Now I must confess I knew absolutely nothing about this Moscow group. I see from their Bandcamp page that this album was (inevitably!) four years on the making and a ‘stop-start’ affair. I’ve had a couple of listens now and it kind of shows.
Playing in a metallic prog mode there are two keyboard players and a guest organ and piano soloist on ‘Danse Macabre’, one of five tracks over 50 minutes of music. The guitarist Alexander Seleznev obviously has a key role and is assisted with production by bassist Mikhail Zenkov. This is where it falls down a bit as, while there is ‘light and shade’, an essential ingredient of successful prog music in my opinion, the music can be quite relentless and hard to pin down; the musicianship is excellent though.
The 22-minute suite ‘Lethe’ that ends the album would probably be my go-to (along with the stirring opener ‘Alienation’) as it offers time for reflection, including a recitation of John Keats’ poem ‘Ode on Melancholy’ and a guitar section that Dave Gilmour might have been proud of, and there is a wonderfully emotive organ denouement that reminded me of early Procol Harum of all things.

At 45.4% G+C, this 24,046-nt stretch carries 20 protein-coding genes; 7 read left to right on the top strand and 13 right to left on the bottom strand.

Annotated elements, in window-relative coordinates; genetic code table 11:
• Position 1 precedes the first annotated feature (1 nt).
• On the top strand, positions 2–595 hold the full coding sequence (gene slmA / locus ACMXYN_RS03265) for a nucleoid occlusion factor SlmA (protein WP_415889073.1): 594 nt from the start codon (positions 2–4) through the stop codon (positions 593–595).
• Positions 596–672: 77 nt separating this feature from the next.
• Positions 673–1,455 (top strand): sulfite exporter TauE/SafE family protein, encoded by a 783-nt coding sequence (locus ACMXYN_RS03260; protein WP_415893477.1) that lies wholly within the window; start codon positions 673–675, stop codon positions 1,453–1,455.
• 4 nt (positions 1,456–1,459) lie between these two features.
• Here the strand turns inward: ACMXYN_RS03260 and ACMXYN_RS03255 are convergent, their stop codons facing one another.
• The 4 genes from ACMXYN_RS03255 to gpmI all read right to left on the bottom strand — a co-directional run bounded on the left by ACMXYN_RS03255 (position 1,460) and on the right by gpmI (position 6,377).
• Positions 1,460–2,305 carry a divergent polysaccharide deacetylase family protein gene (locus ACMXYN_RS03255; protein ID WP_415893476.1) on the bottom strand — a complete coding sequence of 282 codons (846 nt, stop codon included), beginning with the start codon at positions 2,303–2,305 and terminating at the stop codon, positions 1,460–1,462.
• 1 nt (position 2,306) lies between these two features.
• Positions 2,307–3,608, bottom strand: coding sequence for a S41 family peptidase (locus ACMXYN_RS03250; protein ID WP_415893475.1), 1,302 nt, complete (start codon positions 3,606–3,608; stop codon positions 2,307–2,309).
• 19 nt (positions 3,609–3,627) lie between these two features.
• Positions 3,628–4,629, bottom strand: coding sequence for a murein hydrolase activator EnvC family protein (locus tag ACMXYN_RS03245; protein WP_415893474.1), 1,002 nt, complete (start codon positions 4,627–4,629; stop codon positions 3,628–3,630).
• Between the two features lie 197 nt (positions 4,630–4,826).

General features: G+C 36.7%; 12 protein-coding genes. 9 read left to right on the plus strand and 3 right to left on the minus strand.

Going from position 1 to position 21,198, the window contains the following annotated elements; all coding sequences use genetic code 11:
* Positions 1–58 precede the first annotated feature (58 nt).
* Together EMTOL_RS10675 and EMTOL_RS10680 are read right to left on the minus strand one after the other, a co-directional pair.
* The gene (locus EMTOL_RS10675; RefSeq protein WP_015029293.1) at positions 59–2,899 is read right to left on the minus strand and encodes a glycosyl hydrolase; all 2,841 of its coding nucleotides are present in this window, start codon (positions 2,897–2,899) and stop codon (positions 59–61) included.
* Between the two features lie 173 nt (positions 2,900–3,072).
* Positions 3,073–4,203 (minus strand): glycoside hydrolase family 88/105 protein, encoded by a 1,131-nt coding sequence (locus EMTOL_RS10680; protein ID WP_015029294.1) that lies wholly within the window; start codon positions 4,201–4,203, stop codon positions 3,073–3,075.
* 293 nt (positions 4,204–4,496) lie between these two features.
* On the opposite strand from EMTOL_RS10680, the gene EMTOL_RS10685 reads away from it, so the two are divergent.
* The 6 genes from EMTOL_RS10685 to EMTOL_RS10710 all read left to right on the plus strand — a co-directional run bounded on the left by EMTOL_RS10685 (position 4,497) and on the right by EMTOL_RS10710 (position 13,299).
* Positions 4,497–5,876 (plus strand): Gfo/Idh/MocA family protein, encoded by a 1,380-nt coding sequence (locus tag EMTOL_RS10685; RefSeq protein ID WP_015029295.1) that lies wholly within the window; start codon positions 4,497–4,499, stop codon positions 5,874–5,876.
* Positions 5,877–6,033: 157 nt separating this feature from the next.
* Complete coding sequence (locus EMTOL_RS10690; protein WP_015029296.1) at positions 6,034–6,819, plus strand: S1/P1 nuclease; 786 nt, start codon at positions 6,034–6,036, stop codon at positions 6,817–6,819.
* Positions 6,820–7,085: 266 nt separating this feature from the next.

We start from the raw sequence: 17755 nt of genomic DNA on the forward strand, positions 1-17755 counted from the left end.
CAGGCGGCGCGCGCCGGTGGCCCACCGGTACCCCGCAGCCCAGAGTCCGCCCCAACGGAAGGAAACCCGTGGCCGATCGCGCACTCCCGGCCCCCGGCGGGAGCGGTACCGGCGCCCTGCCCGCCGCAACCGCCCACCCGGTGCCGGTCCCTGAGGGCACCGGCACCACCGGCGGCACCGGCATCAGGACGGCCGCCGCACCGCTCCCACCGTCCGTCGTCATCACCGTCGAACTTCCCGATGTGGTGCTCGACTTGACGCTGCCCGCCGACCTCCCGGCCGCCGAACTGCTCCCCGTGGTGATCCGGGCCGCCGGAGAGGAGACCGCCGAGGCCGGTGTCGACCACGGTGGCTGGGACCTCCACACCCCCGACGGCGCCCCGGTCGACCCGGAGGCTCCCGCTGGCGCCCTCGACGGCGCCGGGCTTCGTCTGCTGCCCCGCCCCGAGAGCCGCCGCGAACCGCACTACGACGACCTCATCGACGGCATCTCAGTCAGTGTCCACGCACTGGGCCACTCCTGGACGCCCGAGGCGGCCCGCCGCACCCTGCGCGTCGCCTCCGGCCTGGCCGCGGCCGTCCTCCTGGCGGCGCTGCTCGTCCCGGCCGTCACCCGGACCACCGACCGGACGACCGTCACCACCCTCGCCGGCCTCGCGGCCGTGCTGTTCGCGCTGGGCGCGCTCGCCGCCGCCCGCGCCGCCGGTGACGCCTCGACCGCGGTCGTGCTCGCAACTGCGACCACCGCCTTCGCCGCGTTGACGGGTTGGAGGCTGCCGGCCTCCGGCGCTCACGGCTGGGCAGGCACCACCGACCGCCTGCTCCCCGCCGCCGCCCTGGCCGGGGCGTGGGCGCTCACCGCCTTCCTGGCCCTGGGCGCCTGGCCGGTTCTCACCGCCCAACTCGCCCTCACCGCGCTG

Having said all that, Aton Five has created quite a stir in prog circles and I definitely urge you to check it out. If you do not lean towards the metal side of things do not be put off as Aton carefully straddle the line between metal and prog: a cerebral and tense creation then that, in the context of Covid and the Ukraine invasion, is no surprise.
PS There are not many great prog bands to come out of Russia but Aton Five definitely have the potential to go on to greater heights.